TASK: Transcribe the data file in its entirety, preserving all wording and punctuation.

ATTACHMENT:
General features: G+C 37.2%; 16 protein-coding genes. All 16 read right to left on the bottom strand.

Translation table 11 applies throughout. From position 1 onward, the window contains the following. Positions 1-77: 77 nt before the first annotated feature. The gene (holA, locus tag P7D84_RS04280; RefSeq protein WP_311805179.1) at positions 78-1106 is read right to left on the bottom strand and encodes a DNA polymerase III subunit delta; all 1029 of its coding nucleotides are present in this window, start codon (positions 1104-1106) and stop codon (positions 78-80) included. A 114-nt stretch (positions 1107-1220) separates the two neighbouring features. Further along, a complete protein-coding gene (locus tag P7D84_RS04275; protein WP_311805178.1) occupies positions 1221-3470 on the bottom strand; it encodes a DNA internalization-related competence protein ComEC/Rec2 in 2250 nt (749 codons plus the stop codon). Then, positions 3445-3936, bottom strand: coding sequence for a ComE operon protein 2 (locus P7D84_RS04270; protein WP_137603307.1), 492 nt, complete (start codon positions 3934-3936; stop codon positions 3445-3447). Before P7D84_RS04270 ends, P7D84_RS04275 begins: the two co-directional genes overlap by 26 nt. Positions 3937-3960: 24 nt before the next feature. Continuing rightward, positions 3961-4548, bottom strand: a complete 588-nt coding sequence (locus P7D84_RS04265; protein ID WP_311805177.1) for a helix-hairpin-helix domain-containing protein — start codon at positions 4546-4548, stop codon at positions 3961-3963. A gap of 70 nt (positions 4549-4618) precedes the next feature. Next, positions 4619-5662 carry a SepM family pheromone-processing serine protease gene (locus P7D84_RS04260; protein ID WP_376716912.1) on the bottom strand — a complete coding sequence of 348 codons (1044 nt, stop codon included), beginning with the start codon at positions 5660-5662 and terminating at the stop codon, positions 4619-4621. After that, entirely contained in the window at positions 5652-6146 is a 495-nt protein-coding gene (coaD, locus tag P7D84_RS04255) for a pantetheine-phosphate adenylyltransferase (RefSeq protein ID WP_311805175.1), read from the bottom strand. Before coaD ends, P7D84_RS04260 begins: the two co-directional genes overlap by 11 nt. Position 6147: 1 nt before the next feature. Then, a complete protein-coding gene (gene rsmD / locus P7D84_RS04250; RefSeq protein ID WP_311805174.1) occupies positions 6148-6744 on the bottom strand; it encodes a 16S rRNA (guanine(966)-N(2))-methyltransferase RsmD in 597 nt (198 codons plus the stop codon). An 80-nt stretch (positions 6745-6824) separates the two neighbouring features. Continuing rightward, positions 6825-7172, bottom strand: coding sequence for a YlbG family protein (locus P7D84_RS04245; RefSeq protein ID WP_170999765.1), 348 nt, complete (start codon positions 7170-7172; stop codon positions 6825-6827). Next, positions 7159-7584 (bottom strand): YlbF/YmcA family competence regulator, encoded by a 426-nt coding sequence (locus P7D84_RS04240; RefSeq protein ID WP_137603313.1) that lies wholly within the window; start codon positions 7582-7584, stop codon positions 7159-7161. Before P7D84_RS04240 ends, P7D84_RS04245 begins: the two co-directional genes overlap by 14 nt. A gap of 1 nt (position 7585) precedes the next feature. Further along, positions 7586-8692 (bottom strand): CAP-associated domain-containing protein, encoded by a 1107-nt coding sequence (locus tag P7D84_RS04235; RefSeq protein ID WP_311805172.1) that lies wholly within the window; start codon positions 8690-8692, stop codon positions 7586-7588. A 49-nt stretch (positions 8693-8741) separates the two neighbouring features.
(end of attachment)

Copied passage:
General features: G+C 37.2%; 16 protein-coding genes. All 16 read right to left on the bottom strand.

Translation table 11 applies throughout. From position 1 onward, the window contains the following. Positions 1-77: 77 nt before the first annotated feature. The gene (holA, locus tag P7D84_RS04280; RefSeq protein WP_311805179.1) at positions 78-1106 is read right to left on the bottom strand and encodes a DNA polymerase III subunit delta; all 1029 of its coding nucleotides are present in this window, start codon (positions 1104-1106) and stop codon (positions 78-80) included. A 114-nt stretch (positions 1107-1220) separates the two neighbouring features. Further along, a complete protein-coding gene (locus tag P7D84_RS04275; protein WP_311805178.1) occupies positions 1221-3470 on the bottom strand; it encodes a DNA internalization-related competence protein ComEC/Rec2 in 2250 nt (749 codons plus the stop codon). Then, positions 3445-3936, bottom strand: coding sequence for a ComE operon protein 2 (locus P7D84_RS04270; protein WP_137603307.1), 492 nt, complete (start codon positions 3934-3936; stop codon positions 3445-3447). Before P7D84_RS04270 ends, P7D84_RS04275 begins: the two co-directional genes overlap by 26 nt. Positions 3937-3960: 24 nt before the next feature. Continuing rightward, positions 3961-4548, bottom strand: a complete 588-nt coding sequence (locus P7D84_RS04265; protein ID WP_311805177.1) for a helix-hairpin-helix domain-containing protein — start codon at positions 4546-4548, stop codon at positions 3961-3963. A gap of 70 nt (positions 4549-4618) precedes the next feature. Next, positions 4619-5662 carry a SepM family pheromone-processing serine protease gene (locus P7D84_RS04260; protein ID WP_376716912.1) on the bottom strand — a complete coding sequence of 348 codons (1044 nt, stop codon included), beginning with the start codon at positions 5660-5662 and terminating at the stop codon, positions 4619-4621. After that, entirely contained in the window at positions 5652-6146 is a 495-nt protein-coding gene (coaD, locus tag P7D84_RS04255) for a pantetheine-phosphate adenylyltransferase (RefSeq protein ID WP_311805175.1), read from the bottom strand. Before coaD ends, P7D84_RS04260 begins: the two co-directional genes overlap by 11 nt. Position 6147: 1 nt before the next feature. Then, a complete protein-coding gene (gene rsmD / locus P7D84_RS04250; RefSeq protein ID WP_311805174.1) occupies positions 6148-6744 on the bottom strand; it encodes a 16S rRNA (guanine(966)-N(2))-methyltransferase RsmD in 597 nt (198 codons plus the stop codon). An 80-nt stretch (positions 6745-6824) separates the two neighbouring features. Continuing rightward, positions 6825-7172, bottom strand: coding sequence for a YlbG family protein (locus P7D84_RS04245; RefSeq protein ID WP_170999765.1), 348 nt, complete (start codon positions 7170-7172; stop codon positions 6825-6827). Next, positions 7159-7584 (bottom strand): YlbF/YmcA family competence regulator, encoded by a 426-nt coding sequence (locus P7D84_RS04240; RefSeq protein ID WP_137603313.1) that lies wholly within the window; start codon positions 7582-7584, stop codon positions 7159-7161. Before P7D84_RS04240 ends, P7D84_RS04245 begins: the two co-directional genes overlap by 14 nt. A gap of 1 nt (position 7585) precedes the next feature. Further along, positions 7586-8692 (bottom strand): CAP-associated domain-containing protein, encoded by a 1107-nt coding sequence (locus tag P7D84_RS04235; RefSeq protein ID WP_311805172.1) that lies wholly within the window; start codon positions 8690-8692, stop codon positions 7586-7588. A 49-nt stretch (positions 8693-8741) separates the two neighbouring features.